The Mendel Museum in Brno

Gregor Johann Mendel

In this week's edition of Spotlight, join Dita Asiedu as she is given a tour of the Mendel Museum in the Moravian capital of Brno. The Museum is located in the Augustinian Monastery, where Gregor Johann Mendel (1822-1884) conducted his famous inheritance experiments thanks to which he is now known as the Father of Genetics.

"My name is Ivetta Samalova. I am the museum manager and I am responsible for guided tours and that visitors feel well in our museum. The museum houses an exhibition that tries to introduce all activities in Mendel's life - not only his famous experiment with peas but also his activities in meteorology, bee keeping, and also the general life in the abbey.

"We are now in one of the gardens of the Augustinian abbey in Brno and this is where Mendel conducted his experiments with peas. Today you can find some plants that showcase Mendel's laws. You have red and white plants. If you cross the two, you will in the first generation have only red plants and in the second generation you find red and white plants. This is what Mendel did with peas. We also have other plants here for which Mendel's laws do not apply because, for example, some of them do not need the egg to be fertilised. This garden also used to house Mendel's greenhouse. You can still see its foundations. It was quite big for the time and really modern."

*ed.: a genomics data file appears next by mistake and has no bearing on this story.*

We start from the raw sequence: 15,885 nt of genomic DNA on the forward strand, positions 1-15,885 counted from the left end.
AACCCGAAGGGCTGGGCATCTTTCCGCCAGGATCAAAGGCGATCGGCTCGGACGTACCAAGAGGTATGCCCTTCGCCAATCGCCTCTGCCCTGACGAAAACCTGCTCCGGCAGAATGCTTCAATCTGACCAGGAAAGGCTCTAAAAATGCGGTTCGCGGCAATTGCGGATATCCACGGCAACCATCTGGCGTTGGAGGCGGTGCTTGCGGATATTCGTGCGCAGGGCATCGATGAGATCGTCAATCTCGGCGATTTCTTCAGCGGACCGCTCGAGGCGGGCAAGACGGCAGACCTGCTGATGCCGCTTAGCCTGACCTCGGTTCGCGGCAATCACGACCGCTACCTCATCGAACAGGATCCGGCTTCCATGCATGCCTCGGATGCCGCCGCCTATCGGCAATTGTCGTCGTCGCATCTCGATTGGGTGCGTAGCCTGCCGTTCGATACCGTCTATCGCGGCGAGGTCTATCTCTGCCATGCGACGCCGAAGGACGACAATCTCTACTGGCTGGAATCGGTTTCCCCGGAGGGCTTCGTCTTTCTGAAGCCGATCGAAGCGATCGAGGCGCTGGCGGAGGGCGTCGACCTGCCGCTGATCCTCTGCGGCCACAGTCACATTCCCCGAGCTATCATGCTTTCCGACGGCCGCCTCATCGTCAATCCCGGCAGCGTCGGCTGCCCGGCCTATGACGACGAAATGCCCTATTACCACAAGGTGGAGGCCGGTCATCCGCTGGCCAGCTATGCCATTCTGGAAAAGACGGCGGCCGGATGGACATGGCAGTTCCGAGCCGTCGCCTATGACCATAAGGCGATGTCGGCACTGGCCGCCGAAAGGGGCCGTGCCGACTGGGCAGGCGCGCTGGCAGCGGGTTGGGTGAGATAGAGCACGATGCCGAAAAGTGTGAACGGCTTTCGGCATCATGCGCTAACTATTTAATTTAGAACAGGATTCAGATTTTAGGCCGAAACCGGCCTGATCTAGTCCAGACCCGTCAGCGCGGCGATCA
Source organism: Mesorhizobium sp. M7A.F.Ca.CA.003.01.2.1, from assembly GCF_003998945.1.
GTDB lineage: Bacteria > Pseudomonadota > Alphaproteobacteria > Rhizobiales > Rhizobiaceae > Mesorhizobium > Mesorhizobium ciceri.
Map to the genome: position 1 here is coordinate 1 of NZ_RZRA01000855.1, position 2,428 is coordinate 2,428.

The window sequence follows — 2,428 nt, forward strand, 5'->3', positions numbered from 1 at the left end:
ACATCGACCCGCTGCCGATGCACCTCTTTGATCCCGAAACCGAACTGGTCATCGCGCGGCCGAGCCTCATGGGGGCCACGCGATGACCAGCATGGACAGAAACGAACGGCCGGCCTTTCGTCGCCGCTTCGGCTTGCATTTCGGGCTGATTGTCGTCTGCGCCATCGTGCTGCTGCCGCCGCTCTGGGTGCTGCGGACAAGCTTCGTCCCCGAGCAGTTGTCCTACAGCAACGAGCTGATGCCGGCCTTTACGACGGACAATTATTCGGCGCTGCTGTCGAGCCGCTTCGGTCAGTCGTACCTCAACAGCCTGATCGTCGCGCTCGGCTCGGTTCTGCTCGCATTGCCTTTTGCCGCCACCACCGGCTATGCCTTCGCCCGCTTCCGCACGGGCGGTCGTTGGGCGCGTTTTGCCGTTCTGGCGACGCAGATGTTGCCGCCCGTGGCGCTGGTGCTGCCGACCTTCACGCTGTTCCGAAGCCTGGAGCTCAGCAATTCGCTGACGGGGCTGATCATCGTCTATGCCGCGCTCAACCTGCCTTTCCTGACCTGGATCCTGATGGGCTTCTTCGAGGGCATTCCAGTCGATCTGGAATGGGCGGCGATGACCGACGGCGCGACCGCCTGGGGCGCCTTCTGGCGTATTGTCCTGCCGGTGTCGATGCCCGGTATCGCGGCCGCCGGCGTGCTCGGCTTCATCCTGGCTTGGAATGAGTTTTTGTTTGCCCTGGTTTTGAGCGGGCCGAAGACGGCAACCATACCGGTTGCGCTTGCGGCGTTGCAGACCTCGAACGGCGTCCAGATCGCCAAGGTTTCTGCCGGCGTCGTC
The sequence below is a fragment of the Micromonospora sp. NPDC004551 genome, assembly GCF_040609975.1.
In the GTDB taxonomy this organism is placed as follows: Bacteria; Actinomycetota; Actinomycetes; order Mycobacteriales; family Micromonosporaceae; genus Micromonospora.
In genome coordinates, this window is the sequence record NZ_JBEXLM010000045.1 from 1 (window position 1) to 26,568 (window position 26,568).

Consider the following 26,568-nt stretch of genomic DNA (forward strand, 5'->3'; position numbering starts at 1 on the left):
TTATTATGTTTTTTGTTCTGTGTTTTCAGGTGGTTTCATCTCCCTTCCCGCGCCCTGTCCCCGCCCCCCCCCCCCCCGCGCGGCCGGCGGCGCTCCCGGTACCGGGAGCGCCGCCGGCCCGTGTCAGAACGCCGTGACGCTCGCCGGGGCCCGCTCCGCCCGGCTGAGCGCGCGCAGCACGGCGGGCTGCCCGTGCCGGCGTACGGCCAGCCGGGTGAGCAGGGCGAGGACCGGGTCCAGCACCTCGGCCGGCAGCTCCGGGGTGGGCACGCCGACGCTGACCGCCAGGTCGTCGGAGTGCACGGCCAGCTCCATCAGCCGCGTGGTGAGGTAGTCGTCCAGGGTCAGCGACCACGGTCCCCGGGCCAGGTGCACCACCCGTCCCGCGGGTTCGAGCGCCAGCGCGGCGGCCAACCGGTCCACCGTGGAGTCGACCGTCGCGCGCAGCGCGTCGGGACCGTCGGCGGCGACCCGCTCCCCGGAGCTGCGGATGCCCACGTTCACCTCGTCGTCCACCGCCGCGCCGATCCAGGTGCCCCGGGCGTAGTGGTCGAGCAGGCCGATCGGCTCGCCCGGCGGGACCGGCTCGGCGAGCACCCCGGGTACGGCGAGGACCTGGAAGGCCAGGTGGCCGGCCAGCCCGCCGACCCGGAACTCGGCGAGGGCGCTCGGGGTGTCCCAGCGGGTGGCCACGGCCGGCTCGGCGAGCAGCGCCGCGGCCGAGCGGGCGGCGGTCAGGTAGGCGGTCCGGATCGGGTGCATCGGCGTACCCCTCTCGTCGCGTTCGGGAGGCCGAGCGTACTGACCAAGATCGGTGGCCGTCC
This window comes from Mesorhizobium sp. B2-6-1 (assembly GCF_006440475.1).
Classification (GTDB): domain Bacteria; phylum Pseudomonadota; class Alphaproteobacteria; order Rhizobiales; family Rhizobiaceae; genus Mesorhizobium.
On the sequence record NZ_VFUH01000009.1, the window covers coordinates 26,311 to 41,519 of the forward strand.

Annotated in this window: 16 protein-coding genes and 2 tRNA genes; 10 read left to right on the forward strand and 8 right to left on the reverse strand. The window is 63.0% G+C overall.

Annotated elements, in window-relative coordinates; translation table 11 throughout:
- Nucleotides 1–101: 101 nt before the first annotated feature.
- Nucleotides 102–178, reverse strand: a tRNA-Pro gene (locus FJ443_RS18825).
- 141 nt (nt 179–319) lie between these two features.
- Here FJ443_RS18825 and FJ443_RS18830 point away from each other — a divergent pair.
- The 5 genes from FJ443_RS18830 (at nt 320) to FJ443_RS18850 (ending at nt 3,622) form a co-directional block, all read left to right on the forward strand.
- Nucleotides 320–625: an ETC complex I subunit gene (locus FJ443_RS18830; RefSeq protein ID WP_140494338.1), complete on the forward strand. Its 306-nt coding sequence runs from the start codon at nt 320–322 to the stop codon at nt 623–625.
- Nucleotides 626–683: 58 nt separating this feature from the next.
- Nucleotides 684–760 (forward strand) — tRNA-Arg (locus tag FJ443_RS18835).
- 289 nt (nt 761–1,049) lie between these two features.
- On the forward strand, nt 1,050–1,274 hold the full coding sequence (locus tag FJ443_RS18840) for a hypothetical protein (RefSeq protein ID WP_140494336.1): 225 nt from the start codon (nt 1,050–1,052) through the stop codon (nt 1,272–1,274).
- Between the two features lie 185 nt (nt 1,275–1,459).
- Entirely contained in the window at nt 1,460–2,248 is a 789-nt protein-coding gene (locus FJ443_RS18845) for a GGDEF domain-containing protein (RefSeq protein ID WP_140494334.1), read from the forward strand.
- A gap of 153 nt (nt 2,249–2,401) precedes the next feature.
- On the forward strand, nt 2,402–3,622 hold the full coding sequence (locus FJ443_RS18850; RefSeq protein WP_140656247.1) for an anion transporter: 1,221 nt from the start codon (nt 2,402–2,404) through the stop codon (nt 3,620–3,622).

Can you tell us what it was like here in the 19th century just to give us an idea of the atmosphere?

Mendel Museum | Photo: Misa.jar,  Wikimedia Commons,  CC BY-SA 3.0
"This Augustinian monastery used to be a really intellectual centre in the 19th century because we didn't have a university here in Brno at the time so the education was connected with the abbey. When Mendel entered the monastery at the age of 21 he was met with much support because the abbot who was here when Mendel entered the monastery was himself very interested in hybridisation and agriculture and so on and he said that it would be very useful if someone could find out what is inherited and how it is inherited. So the idea was already here when Mendel entered the monastery.

"We are entering the exhibition in the Mendel Museum. As I already said, this used to be a really intellectual centre during Mendel's time and you can see here modern scientific instruments, the Augustinians also had a rich botanical collection, so you can see the herbarium, and there are also didactic tools because many of them were teachers. You can see a box, for example, containing all parts of the pinus silvestris [pine tree] or something that was used to demonstrate all the different kinds of wood. The Augustinians also had a huge library here so we have a handwritten catalogue as well as some religious books. The library did not only contain religious books but also literature on the natural sciences, social sciences and so on."

This place was indeed a centre for intellectuals. What happened to this place after the break-up of the Austro-Hungarian Empire?

"The abbey was still very important in Brno but later on when fascism began they didn't like Augustinians and after the Second World War in 1950 the abbey was abolished by the communists. The place was used as a hostel for students, housed a machine-construction company, and later on part of the Academy of Sciences. It was an improvement but the Order and the Abbey did not exist for forty years. It was only after the change in regime in 1990 that the Augustinians got the abbey back and now they are trying to rebuild not only the buildings but the whole place as an intellectual centre and a centre of spiritual life."